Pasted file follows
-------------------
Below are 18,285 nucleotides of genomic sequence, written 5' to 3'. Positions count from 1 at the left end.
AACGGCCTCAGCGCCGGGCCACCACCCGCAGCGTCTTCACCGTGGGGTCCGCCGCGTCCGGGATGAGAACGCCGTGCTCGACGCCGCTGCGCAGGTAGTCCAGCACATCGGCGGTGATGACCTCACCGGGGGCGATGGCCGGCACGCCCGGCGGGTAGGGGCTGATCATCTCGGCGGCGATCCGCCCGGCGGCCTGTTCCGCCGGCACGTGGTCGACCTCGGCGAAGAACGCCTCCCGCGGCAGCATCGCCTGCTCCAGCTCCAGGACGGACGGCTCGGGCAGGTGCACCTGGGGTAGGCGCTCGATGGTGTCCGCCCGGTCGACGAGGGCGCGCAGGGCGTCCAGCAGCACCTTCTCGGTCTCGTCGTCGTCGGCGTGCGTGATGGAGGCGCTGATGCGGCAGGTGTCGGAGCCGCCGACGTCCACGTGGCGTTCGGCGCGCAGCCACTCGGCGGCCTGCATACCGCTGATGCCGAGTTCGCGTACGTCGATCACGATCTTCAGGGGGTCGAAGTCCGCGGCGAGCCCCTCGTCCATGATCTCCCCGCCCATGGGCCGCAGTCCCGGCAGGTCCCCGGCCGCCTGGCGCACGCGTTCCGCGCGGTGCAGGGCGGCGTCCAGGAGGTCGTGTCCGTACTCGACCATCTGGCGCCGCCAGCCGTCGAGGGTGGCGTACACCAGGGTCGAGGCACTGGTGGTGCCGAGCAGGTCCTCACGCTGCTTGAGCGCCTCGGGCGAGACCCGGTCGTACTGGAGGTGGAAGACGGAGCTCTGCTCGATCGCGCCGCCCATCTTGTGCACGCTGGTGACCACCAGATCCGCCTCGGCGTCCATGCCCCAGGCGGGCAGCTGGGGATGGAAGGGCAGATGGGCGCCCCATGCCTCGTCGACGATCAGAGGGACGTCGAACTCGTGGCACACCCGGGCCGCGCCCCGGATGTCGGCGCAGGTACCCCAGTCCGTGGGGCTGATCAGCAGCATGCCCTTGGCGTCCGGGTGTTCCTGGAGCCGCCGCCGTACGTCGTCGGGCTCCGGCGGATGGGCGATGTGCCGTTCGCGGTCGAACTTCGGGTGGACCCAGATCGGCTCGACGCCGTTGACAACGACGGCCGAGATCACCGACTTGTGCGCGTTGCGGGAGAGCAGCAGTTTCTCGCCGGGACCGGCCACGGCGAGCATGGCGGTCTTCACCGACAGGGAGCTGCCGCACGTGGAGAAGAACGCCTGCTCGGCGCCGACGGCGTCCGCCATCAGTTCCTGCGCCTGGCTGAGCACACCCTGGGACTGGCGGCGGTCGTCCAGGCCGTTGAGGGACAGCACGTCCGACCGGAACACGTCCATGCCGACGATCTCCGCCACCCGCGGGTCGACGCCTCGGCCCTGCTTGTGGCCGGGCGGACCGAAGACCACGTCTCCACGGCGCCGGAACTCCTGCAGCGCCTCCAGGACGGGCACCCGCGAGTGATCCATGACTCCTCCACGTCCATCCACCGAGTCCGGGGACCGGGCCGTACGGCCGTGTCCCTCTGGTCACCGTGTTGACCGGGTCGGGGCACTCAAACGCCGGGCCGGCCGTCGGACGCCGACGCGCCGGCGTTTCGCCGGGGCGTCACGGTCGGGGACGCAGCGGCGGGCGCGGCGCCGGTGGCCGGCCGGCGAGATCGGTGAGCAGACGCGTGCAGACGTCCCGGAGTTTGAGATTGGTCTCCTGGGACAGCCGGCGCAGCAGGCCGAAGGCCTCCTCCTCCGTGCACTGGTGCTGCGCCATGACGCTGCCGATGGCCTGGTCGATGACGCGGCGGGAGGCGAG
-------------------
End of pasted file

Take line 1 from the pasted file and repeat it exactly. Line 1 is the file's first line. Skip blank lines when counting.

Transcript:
Below are 18,285 nucleotides of genomic sequence, written 5' to 3'. Positions count from 1 at the left end.